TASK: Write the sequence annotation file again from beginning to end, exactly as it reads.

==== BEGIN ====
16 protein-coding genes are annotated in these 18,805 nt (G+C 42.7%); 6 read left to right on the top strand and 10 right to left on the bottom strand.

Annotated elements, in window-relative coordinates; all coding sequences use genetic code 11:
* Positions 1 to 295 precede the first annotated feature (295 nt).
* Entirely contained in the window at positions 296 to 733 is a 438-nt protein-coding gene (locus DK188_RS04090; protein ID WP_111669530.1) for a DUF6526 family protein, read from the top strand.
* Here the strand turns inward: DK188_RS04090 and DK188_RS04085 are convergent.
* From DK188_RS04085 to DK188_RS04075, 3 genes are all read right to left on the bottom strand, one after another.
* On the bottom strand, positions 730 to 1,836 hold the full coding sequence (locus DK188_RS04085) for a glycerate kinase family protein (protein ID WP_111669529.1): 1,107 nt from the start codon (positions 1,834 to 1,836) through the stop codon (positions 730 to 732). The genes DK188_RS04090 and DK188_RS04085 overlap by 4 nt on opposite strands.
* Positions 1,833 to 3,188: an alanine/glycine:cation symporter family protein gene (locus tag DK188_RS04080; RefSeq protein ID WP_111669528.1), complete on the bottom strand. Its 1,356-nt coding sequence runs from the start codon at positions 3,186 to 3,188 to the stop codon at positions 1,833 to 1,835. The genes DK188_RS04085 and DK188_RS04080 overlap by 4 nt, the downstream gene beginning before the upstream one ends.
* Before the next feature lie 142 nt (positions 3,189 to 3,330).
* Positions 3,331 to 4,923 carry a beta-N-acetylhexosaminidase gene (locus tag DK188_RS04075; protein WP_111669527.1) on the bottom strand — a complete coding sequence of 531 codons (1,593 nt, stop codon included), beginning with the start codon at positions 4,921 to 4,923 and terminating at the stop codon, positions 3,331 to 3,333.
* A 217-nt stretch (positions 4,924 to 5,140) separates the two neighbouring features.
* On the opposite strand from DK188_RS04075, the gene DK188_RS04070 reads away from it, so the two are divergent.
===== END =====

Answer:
16 protein-coding genes are annotated in these 18,805 nt (G+C 42.7%); 6 read left to right on the top strand and 10 right to left on the bottom strand.

Annotated elements, in window-relative coordinates; all coding sequences use genetic code 11:
* Positions 1 to 295 precede the first annotated feature (295 nt).
* Entirely contained in the window at positions 296 to 733 is a 438-nt protein-coding gene (locus DK188_RS04090; protein ID WP_111669530.1) for a DUF6526 family protein, read from the top strand.
* Here the strand turns inward: DK188_RS04090 and DK188_RS04085 are convergent.
* From DK188_RS04085 to DK188_RS04075, 3 genes are all read right to left on the bottom strand, one after another.
* On the bottom strand, positions 730 to 1,836 hold the full coding sequence (locus DK188_RS04085) for a glycerate kinase family protein (protein ID WP_111669529.1): 1,107 nt from the start codon (positions 1,834 to 1,836) through the stop codon (positions 730 to 732). The genes DK188_RS04090 and DK188_RS04085 overlap by 4 nt on opposite strands.
* Positions 1,833 to 3,188: an alanine/glycine:cation symporter family protein gene (locus tag DK188_RS04080; RefSeq protein ID WP_111669528.1), complete on the bottom strand. Its 1,356-nt coding sequence runs from the start codon at positions 3,186 to 3,188 to the stop codon at positions 1,833 to 1,835. The genes DK188_RS04085 and DK188_RS04080 overlap by 4 nt, the downstream gene beginning before the upstream one ends.
* Before the next feature lie 142 nt (positions 3,189 to 3,330).
* Positions 3,331 to 4,923 carry a beta-N-acetylhexosaminidase gene (locus tag DK188_RS04075; protein WP_111669527.1) on the bottom strand — a complete coding sequence of 531 codons (1,593 nt, stop codon included), beginning with the start codon at positions 4,921 to 4,923 and terminating at the stop codon, positions 3,331 to 3,333.
* A 217-nt stretch (positions 4,924 to 5,140) separates the two neighbouring features.
* On the opposite strand from DK188_RS04075, the gene DK188_RS04070 reads away from it, so the two are divergent.